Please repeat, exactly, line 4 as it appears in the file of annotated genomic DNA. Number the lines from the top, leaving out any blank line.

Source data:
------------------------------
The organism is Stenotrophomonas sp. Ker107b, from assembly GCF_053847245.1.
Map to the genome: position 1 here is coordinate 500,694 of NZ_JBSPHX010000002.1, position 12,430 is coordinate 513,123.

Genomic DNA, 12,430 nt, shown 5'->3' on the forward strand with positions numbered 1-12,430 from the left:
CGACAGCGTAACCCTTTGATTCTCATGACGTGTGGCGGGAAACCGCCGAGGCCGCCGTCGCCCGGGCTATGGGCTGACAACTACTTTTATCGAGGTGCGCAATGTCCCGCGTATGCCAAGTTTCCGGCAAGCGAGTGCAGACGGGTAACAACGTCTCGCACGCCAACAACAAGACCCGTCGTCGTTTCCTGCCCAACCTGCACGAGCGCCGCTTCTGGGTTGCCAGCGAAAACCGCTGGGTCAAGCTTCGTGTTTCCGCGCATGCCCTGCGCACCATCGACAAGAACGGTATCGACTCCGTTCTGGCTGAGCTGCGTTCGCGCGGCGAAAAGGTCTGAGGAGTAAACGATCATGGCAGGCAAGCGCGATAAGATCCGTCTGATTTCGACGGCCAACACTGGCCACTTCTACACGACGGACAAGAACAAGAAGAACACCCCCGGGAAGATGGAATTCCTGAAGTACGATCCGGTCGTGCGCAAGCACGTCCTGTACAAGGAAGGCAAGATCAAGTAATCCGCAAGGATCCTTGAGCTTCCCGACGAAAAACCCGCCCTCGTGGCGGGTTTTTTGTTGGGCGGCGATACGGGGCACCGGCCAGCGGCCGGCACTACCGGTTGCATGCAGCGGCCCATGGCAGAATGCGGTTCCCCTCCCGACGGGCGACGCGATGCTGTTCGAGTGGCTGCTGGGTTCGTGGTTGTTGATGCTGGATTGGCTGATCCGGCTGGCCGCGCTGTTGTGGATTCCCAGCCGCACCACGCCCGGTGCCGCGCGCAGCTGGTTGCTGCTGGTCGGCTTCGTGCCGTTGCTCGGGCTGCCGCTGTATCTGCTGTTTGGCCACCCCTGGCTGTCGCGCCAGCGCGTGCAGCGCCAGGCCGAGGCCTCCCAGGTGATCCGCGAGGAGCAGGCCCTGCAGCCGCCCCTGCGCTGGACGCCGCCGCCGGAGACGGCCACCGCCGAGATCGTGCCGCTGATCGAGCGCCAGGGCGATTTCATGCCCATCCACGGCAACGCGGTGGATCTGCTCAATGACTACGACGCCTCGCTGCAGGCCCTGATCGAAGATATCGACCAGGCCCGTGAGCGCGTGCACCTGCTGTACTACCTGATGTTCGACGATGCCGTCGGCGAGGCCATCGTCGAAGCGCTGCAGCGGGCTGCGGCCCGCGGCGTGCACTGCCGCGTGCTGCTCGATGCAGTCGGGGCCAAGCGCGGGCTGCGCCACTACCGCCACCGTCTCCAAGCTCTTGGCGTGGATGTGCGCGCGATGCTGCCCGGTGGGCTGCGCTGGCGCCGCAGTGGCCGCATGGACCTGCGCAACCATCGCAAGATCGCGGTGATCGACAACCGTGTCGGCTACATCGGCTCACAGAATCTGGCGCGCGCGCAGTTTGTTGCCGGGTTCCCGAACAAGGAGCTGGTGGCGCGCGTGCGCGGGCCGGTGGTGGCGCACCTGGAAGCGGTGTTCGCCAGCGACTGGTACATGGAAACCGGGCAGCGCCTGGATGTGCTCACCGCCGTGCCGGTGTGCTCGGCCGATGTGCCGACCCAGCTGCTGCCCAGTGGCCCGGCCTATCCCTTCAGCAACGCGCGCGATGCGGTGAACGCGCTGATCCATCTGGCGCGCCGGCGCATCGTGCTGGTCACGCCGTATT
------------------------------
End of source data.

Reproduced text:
CGACAGCGTAACCCTTTGATTCTCATGACGTGTGGCGGGAAACCGCCGAGGCCGCCGTCGCCCGGGCTATGGGCTGACAACTACTTTTATCGAGGTGCGCAATGTCCCGCGTATGCCAAGTTTCCGGCAAGCGAGTGCAGACGGGTAACAACGTCTCGCACGCCAACAACAAGACCCGTCGTCGTTTCCTGCCCAACCTGCACGAGCGCCGCTTCTGGGTTGCCAGCGAAAACCGCTGGGTCAAGCTTCGTGTTTCCGCGCATGCCCTGCGCACCATCGACAAGAACGGTATCGACTCCGTTCTGGCTGAGCTGCGTTCGCGCGGCGAAAAGGTCTGAGGAGTAAACGATCATGGCAGGCAAGCGCGATAAGATCCGTCTGATTTCGACGGCCAACACTGGCCACTTCTACACGACGGACAAGAACAAGAAGAACACCCCCGGGAAGATGGAATTCCTGAAGTACGATCCGGTCGTGCGCAAGCACGTCCTGTACAAGGAAGGCAAGATCAAGTAATCCGCAAGGATCCTTGAGCTTCCCGACGAAAAACCCGCCCTCGTGGCGGGTTTTTTGTTGGGCGGCGATACGGGGCACCGGCCAGCGGCCGGCACTACCGGTTGCATGCAGCGGCCCATGGCAGAATGCGGTTCCCCTCCCGACGGGCGACGCGATGCTGTTCGAGTGGCTGCTGGGTTCGTGGTTGTTGATGCTGGATTGGCTGATCCGGCTGGCCGCGCTGTTGTGGATTCCCAGCCGCACCACGCCCGGTGCCGCGCGCAGCTGGTTGCTGCTGGTCGGCTTCGTGCCGTTGCTCGGGCTGCCGCTGTATCTGCTGTTTGGCCACCCCTGGCTGTCGCGCCAGCGCGTGCAGCGCCAGGCCGAGGCCTCCCAGGTGATCCGCGAGGAGCAGGCCCTGCAGCCGCCCCTGCGCTGGACGCCGCCGCCGGAGACGGCCACCGCCGAGATCGTGCCGCTGATCGAGCGCCAGGGCGATTTCATGCCCATCCACGGCAACGCGGTGGATCTGCTCAATGACTACGACGCCTCGCTGCAGGCCCTGATCGAAGATATCGACCAGGCCCGTGAGCGCGTGCACCTGCTGTACTACCTGATGTTCGACGATGCCGTCGGCGAGGCCATCGTCGAAGCGCTGCAGCGGGCTGCGGCCCGCGGCGTGCACTGCCGCGTGCTGCTCGATGCAGTCGGGGCCAAGCGCGGGCTGCGCCACTACCGCCACCGTCTCCAAGCTCTTGGCGTGGATGTGCGCGCGATGCTGCCCGGTGGGCTGCGCTGGCGCCGCAGTGGCCGCATGGACCTGCGCAACCATCGCAAGATCGCGGTGATCGACAACCGTGTCGGCTACATCGGCTCACAGAATCTGGCGCGCGCGCAGTTTGTTGCCGGGTTCCCGAACAAGGAGCTGGTGGCGCGCGTGCGCGGGCCGGTGGTGGCGCACCTGGAAGCGGTGTTCGCCAGCGACTGGTACATGGAAACCGGGCAGCGCCTGGATGTGCTCACCGCCGTGCCGGTGTGCTCGGCCGATGTGCCGACCCAGCTGCTGCCCAGTGGCCCGGCCTATCCCTTCAGCAACGCGCGCGATGCGGTGAACGCGCTGATCCATCTGGCGCGCCGGCGCATCGTGCTGGTCACGCCGTATT